The National Democratic Front of Burma signed a statement against landmine use at its January 2007 Central Executive Committee meeting. The statement directs various member organizations, which claim landmines are an effective self-defense tactic, to find ways to minimize mine use.

The NDF also directs members to apply strict usage rules, regulate/supervise mine activity and ensure villagers in NDF areas are not harmed by the use of landmines. Formed in 1976, the NDF is an umbrella organization for armed opposition groups of Burma/Myanmar's various ethnic nationalities. More than 2,000 people are thought to be members of the National Democratic Front.

7. Polisario Front Destroys More Landmines

In late February 2007, a mine-action team working with the Frente Popular de Liberación de Saguía el Hamra y Río de Oro (Polisario Front), a separatist group seeking independence of Western Sahara from Morocco, destroyed 3,321 anti-personnel landmines in Tifarti, Western Sahara. This event represented the organization's second stockpile destruction since November 2005, when it signed Geneva Call's "Deed of Commitment for Adherence to a Total Ban on Antipersonnel Mines and for Cooperation in Mine Action," a document by which armed rebel groups and other non-state actors show support for a landmine ban.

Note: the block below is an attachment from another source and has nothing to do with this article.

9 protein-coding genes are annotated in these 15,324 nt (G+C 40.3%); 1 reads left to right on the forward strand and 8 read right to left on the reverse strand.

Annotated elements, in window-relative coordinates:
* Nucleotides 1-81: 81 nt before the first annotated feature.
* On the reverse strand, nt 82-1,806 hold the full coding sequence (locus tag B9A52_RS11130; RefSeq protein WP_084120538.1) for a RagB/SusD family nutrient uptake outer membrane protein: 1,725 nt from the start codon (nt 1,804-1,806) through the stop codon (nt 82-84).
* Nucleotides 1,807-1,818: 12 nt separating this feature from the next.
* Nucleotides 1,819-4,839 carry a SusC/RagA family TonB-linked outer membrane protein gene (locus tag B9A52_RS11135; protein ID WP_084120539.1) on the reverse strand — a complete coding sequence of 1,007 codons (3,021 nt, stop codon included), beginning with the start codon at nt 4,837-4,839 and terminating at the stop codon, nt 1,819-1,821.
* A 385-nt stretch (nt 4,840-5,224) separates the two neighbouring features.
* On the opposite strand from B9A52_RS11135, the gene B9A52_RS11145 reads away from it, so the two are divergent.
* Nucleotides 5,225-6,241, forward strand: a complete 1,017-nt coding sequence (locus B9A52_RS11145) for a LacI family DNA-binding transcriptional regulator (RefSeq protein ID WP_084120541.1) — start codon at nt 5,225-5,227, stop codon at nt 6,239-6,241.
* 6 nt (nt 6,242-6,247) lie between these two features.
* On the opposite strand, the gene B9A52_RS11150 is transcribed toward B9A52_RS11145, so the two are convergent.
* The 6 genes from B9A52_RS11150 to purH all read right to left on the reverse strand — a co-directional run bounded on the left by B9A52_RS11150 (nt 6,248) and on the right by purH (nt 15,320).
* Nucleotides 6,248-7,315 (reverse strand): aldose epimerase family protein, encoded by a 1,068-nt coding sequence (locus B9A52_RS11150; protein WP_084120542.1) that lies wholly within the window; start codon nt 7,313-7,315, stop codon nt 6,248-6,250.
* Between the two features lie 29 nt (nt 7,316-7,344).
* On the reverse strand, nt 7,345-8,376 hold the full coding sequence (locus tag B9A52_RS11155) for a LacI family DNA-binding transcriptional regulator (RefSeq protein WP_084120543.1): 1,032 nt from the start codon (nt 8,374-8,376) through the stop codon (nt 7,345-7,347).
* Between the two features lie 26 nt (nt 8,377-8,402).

By signing the Deed of Commitment, the PF has agreed to destroy all AP mines in its possession and work with mine-action efforts in the areas it controls. Mine action has been successful in the region due in large part to PF's commitment to the destruction of its landmine stockpile. Polisario Front has also done work with surveying and explosive-ordnance disposal, and a prosthetics workshop it supports is expected to open in Saharawi refugee camps.

8. UK Orders Partial Ban on Cluster Munitions

The government of the United Kingdom announced in late March that it will ban the use of so-called "dumb" cluster munitions. Effective immediately, the United Kingdom will no longer use the two types of cluster munitions it possesses that do not have self-destruct capabilities.